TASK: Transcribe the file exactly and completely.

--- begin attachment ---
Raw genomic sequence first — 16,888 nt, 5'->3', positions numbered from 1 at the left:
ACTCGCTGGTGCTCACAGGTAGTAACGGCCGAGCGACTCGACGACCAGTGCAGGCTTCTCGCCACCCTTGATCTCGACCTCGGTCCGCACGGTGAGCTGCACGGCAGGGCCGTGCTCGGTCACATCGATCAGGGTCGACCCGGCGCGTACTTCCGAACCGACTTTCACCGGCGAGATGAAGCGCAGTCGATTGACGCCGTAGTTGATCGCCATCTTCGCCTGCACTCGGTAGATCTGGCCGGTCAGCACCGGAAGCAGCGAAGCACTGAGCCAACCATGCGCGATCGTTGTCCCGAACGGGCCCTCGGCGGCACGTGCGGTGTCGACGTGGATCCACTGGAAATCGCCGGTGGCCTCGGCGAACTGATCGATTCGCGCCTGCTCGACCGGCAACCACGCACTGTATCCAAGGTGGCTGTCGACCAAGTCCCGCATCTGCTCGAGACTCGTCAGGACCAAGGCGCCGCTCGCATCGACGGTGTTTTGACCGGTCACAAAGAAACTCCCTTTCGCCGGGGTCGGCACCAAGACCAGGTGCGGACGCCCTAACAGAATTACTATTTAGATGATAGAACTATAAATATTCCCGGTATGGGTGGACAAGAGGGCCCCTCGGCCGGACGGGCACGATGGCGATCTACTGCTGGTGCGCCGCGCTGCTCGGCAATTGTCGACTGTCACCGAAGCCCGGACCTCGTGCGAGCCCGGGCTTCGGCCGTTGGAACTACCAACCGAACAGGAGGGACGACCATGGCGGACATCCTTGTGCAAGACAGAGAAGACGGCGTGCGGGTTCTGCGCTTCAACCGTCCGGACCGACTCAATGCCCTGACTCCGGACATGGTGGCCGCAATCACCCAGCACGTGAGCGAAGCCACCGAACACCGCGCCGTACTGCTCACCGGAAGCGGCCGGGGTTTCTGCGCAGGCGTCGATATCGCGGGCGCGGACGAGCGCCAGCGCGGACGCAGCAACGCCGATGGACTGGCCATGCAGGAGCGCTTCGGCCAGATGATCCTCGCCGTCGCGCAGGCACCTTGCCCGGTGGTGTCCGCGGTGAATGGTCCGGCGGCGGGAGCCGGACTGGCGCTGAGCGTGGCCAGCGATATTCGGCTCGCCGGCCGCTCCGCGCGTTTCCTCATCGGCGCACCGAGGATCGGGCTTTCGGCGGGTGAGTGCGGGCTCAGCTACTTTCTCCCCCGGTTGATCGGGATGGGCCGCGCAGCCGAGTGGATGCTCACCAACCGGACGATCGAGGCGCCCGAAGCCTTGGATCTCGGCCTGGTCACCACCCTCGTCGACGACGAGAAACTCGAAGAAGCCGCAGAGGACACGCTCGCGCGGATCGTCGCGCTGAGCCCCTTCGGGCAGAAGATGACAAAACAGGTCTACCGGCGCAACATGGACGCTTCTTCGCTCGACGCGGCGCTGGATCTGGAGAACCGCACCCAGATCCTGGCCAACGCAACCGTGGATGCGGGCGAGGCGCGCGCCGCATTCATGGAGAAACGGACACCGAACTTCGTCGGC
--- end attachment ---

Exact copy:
Raw genomic sequence first — 16,888 nt, 5'->3', positions numbered from 1 at the left:
ACTCGCTGGTGCTCACAGGTAGTAACGGCCGAGCGACTCGACGACCAGTGCAGGCTTCTCGCCACCCTTGATCTCGACCTCGGTCCGCACGGTGAGCTGCACGGCAGGGCCGTGCTCGGTCACATCGATCAGGGTCGACCCGGCGCGTACTTCCGAACCGACTTTCACCGGCGAGATGAAGCGCAGTCGATTGACGCCGTAGTTGATCGCCATCTTCGCCTGCACTCGGTAGATCTGGCCGGTCAGCACCGGAAGCAGCGAAGCACTGAGCCAACCATGCGCGATCGTTGTCCCGAACGGGCCCTCGGCGGCACGTGCGGTGTCGACGTGGATCCACTGGAAATCGCCGGTGGCCTCGGCGAACTGATCGATTCGCGCCTGCTCGACCGGCAACCACGCACTGTATCCAAGGTGGCTGTCGACCAAGTCCCGCATCTGCTCGAGACTCGTCAGGACCAAGGCGCCGCTCGCATCGACGGTGTTTTGACCGGTCACAAAGAAACTCCCTTTCGCCGGGGTCGGCACCAAGACCAGGTGCGGACGCCCTAACAGAATTACTATTTAGATGATAGAACTATAAATATTCCCGGTATGGGTGGACAAGAGGGCCCCTCGGCCGGACGGGCACGATGGCGATCTACTGCTGGTGCGCCGCGCTGCTCGGCAATTGTCGACTGTCACCGAAGCCCGGACCTCGTGCGAGCCCGGGCTTCGGCCGTTGGAACTACCAACCGAACAGGAGGGACGACCATGGCGGACATCCTTGTGCAAGACAGAGAAGACGGCGTGCGGGTTCTGCGCTTCAACCGTCCGGACCGACTCAATGCCCTGACTCCGGACATGGTGGCCGCAATCACCCAGCACGTGAGCGAAGCCACCGAACACCGCGCCGTACTGCTCACCGGAAGCGGCCGGGGTTTCTGCGCAGGCGTCGATATCGCGGGCGCGGACGAGCGCCAGCGCGGACGCAGCAACGCCGATGGACTGGCCATGCAGGAGCGCTTCGGCCAGATGATCCTCGCCGTCGCGCAGGCACCTTGCCCGGTGGTGTCCGCGGTGAATGGTCCGGCGGCGGGAGCCGGACTGGCGCTGAGCGTGGCCAGCGATATTCGGCTCGCCGGCCGCTCCGCGCGTTTCCTCATCGGCGCACCGAGGATCGGGCTTTCGGCGGGTGAGTGCGGGCTCAGCTACTTTCTCCCCCGGTTGATCGGGATGGGCCGCGCAGCCGAGTGGATGCTCACCAACCGGACGATCGAGGCGCCCGAAGCCTTGGATCTCGGCCTGGTCACCACCCTCGTCGACGACGAGAAACTCGAAGAAGCCGCAGAGGACACGCTCGCGCGGATCGTCGCGCTGAGCCCCTTCGGGCAGAAGATGACAAAACAGGTCTACCGGCGCAACATGGACGCTTCTTCGCTCGACGCGGCGCTGGATCTGGAGAACCGCACCCAGATCCTGGCCAACGCAACCGTGGATGCGGGCGAGGCGCGCGCCGCATTCATGGAGAAACGGACACCGAACTTCGTCGGC